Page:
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Without picking up the transponders from Site C0011, the D/V Chikyu moved to Site C0012 after the coring assembly was retrieved on board at 1930 h on 24 December 2010. Transit in dynamic positioning (DP) mode over a distance of 5 nmi at 5 kt finished at 2030 h. From 2200 h, transponders were dropped, set at four different locations, and calibrated. The location was set at 0815 h on 25 December upon completion of DP calibration.

The hydraulic piston coring system (HPCS)/extended punch coring system (EPCS)/extended shoe coring system (ESCS) coring assembly was made up and run into Hole C0012C to 3528 m drilling depth below rig floor (DRF). After tagging the seafloor at 3539.0 m DRF at 1600 h, HPCS coring began at 1630 h (Table T1). After coring the eleventh core, a hydraulic power swivel motor malfunction caused a delay from 1300 to 1500 h on 26 December. After coring the fifteenth core at 2130 h, the core wire parted when the sinker bar assembly was overloaded. Hence, the sinker bar fell to the bottom of the hole and the damaged core line was cut at ~100 m. The hole was abandoned after spotting kill mud.

The Chikyu moved to Hole C0012D while waiting on weather from 0600 to 0800 h on 27 December. Test coring was done at the seafloor at 1000 h, washed down to 20 mbsf at 1330 h, and then drilled to 118 mbsf. HPCS coring began at 1745 h and continued to 180 mbsf, where strong wind caused ship offset by ~16 m and stopped coring in this hole. We pulled out of Hole C0012D to above the seafloor at 1900 h and waited on weather.

The Chikyu moved to Hole C0012E, and the decision was made to drill down and core the sediment/basement interface with the ESCS to make the best use of a short good weather window. Hole C0012E was spudded at 1030 h on 29 December, washed down to 28.5 mbsf, and then drilled to 500 mbsf, which was reached at 1045 h on 30 December.

After preparation for coring, the first ESCS core was taken at 1415 h and coring continued to 528.5 mbsf. Coring was stopped at 2245 h because of deterioration of the weather, and the bottom-hole assembly (BHA) was pulled out of hole.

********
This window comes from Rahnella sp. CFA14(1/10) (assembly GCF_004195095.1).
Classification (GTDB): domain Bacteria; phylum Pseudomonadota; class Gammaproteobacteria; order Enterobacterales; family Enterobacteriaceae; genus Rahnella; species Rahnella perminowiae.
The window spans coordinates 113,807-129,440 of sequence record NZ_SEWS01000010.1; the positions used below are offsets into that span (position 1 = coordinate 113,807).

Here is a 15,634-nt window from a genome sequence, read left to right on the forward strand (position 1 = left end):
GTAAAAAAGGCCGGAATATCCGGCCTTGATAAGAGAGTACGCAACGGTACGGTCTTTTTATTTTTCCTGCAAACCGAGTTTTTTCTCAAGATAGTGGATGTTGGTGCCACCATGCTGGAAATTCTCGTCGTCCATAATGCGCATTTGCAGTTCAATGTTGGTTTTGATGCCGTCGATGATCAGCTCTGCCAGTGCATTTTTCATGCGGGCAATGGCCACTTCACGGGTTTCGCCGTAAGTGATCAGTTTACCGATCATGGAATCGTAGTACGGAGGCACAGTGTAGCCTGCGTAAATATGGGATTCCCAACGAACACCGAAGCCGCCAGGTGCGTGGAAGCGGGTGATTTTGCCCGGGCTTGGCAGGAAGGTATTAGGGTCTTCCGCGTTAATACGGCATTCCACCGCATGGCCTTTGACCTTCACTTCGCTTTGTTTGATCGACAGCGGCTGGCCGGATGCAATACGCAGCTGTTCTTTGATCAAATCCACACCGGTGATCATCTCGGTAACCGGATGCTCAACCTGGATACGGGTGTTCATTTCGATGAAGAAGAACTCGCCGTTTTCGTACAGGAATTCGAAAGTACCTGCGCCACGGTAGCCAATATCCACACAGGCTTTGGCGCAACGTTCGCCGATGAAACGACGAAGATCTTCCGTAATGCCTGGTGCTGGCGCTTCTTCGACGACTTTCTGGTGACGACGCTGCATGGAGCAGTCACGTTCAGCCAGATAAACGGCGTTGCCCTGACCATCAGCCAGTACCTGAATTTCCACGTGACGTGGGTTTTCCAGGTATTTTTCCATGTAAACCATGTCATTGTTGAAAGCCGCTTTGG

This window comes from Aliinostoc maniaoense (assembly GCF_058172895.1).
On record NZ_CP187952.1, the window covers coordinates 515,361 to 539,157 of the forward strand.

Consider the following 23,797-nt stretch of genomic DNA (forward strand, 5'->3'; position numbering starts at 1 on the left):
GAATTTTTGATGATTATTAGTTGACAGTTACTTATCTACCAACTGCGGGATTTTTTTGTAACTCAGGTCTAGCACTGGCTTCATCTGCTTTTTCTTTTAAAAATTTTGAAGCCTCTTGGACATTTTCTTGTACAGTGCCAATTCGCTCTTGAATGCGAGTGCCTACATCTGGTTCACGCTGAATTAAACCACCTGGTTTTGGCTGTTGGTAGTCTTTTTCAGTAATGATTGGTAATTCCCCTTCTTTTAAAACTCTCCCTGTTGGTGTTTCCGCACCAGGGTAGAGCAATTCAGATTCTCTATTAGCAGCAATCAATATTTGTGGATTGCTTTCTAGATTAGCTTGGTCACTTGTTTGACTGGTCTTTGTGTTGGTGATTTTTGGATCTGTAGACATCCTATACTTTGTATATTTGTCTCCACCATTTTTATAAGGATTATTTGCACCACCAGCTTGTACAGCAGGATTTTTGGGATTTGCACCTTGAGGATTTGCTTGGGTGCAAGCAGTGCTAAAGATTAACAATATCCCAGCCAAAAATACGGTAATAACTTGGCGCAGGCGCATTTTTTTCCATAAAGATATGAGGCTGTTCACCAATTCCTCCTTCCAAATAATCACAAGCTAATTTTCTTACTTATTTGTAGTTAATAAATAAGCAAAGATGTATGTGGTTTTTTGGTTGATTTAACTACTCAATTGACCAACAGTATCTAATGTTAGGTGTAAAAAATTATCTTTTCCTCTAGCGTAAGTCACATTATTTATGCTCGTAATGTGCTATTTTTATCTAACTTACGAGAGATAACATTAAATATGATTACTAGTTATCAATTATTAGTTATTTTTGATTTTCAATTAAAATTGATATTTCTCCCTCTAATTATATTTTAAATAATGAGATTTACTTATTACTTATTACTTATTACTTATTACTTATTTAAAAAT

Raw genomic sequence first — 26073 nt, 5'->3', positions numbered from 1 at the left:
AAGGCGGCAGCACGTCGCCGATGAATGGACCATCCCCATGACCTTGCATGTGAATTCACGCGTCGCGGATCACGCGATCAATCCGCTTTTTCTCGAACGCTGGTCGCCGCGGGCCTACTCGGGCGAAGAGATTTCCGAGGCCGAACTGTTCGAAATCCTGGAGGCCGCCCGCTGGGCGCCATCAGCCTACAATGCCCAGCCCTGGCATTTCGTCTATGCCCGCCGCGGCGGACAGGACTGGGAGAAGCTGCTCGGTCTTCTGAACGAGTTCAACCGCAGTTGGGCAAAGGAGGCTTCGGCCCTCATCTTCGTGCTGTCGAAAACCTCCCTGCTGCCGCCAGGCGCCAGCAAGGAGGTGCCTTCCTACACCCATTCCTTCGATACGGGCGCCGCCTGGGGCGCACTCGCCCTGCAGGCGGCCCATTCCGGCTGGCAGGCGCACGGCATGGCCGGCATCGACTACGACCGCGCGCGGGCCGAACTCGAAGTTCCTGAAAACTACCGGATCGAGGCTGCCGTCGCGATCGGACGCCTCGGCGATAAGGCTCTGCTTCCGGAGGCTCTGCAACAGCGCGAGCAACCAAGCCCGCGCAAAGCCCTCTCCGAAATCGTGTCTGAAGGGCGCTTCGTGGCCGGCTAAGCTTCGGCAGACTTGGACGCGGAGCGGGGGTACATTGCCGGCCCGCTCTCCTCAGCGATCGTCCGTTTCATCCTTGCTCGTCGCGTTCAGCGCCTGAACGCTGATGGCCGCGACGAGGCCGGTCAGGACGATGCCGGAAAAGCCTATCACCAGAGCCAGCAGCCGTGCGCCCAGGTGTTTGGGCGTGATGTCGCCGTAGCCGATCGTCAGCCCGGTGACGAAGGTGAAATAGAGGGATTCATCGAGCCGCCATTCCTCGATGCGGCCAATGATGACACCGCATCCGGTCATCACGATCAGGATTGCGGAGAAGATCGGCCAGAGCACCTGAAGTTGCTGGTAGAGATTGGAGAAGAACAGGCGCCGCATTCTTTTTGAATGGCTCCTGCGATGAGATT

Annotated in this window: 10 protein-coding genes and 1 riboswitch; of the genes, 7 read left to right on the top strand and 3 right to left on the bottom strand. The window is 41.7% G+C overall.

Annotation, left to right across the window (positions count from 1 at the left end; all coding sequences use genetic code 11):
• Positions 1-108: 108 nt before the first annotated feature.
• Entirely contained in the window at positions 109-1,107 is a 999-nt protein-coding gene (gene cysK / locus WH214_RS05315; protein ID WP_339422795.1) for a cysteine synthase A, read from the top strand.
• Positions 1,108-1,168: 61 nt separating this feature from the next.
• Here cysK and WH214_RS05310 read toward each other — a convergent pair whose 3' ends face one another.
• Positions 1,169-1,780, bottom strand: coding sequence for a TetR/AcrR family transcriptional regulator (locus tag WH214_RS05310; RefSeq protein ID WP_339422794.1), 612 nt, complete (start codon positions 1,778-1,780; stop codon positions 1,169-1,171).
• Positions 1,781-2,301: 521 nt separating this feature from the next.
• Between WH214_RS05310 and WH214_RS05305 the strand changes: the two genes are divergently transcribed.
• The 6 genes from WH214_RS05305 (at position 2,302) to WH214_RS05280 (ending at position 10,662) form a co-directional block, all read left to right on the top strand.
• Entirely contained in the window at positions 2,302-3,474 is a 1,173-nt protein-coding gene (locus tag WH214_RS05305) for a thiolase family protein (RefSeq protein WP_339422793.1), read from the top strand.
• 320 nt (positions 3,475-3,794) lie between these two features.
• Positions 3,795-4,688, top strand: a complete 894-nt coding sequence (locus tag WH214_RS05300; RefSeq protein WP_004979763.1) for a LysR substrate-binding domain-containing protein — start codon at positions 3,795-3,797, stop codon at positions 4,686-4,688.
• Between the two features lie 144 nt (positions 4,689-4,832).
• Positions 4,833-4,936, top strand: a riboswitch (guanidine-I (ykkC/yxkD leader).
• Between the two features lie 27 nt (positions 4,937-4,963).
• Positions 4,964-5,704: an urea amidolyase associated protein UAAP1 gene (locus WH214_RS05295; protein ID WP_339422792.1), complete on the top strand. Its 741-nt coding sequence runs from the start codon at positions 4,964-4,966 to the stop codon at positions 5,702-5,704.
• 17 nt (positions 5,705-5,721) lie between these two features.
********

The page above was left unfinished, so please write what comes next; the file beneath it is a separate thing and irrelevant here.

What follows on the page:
Making up the RCB coring assembly for Hole C0012F started at 0230 h on 1 January 2011 while waiting on weather. The BHA was run to 3530 m DRF, spudded at 1315 h, and drilled to 520 mbsf. RCB coring began at 1500 h on 2 January but ended at 1930 h after the second core was taken because of abnormal pressure while coring. After cleaning the outer core barrel and the hole, the center bit assembly was set for a circulation test. The test was successful, but the center bit assembly could not be retrieved because the pull bar broke, which ended coring operations in Hole C0012F.

Pulling out of the hole took place between 0730 and 1615 h on 3 January. The RCB coring assembly for Hole C0012G was made with a roller cone bit after finding that more than half of the teeth on the polycrystalline diamond compact (PDC) drill bit used in Hole C0012F were worn out. Running pipe down started at 1815 h on 3 January, and Hole C0012G was spudded at 0900 h on 4 January. We drilled to 515 mbsf and began RCB coring with full advance at 1315 h on 5 January. Full advance coring continued to 591 mbsf with medium to poor recovery. We then switched to a shorter advance to improve core recovery to 630.5 mbsf, except for one full advance core (333-C0012G-11R). Coring in Hole C0012G ended at 1545 h on 7 January, and kill mud spotting and pulling out of the hole lasted until 0330 h on 8 January.

Coring operations were disturbed twice by short intervals of low-pressure weather. In addition to weather, two incidents forced us to pull out of the hole: a parted core wire and a parted center bit at the bottom. Core quality and recovery varied depending on the formation or lithology and also the corer and drill bit types.

Core recovery was excellent for the piston cores in Holes C0012C and C0012D, with average rates of 103.3% and 104%, respectively, which presents a marked improvement in quality from Expedition 322 RCB coring. In comparison to Site C0011, cores from Site C0012 had almost constant recovery without broken cores or becoming jammed. However, Cores 333-C0012D-8H to 13H (bottom of Hole C0012D) were affected by coring disturbance (flow-in and stretching). The ESCS was used in Hole C0012E to core only at the sediment/basement interface and yielded the best quality cores compared to three other attempts with the RCB. Core 333-C0012E-3X, especially, which penetrated through red calcareous claystone/pillow basalt, has quite long (>50 cm) coherent pieces in places. Interpillow glasses of pillow basalt are well preserved at the bottom part of the same core. Average recovery was 48.6%, ranging from 11.4% to 87.9%. Holes C0012F and C0012G used RCB coring but with different bits. RCB coring with a damaged PDC bit in Hole C0012F yielded two cores with an average recovery of 48.2%. Hole C0012G was cored deep into the basaltic basement with a roller cone bit. Core recovery was 22.4% on average, varying between 9.6% and 45.8% for the full advance cores and between 4.1% and 73.2% for the half advance in the deeper part of the hole.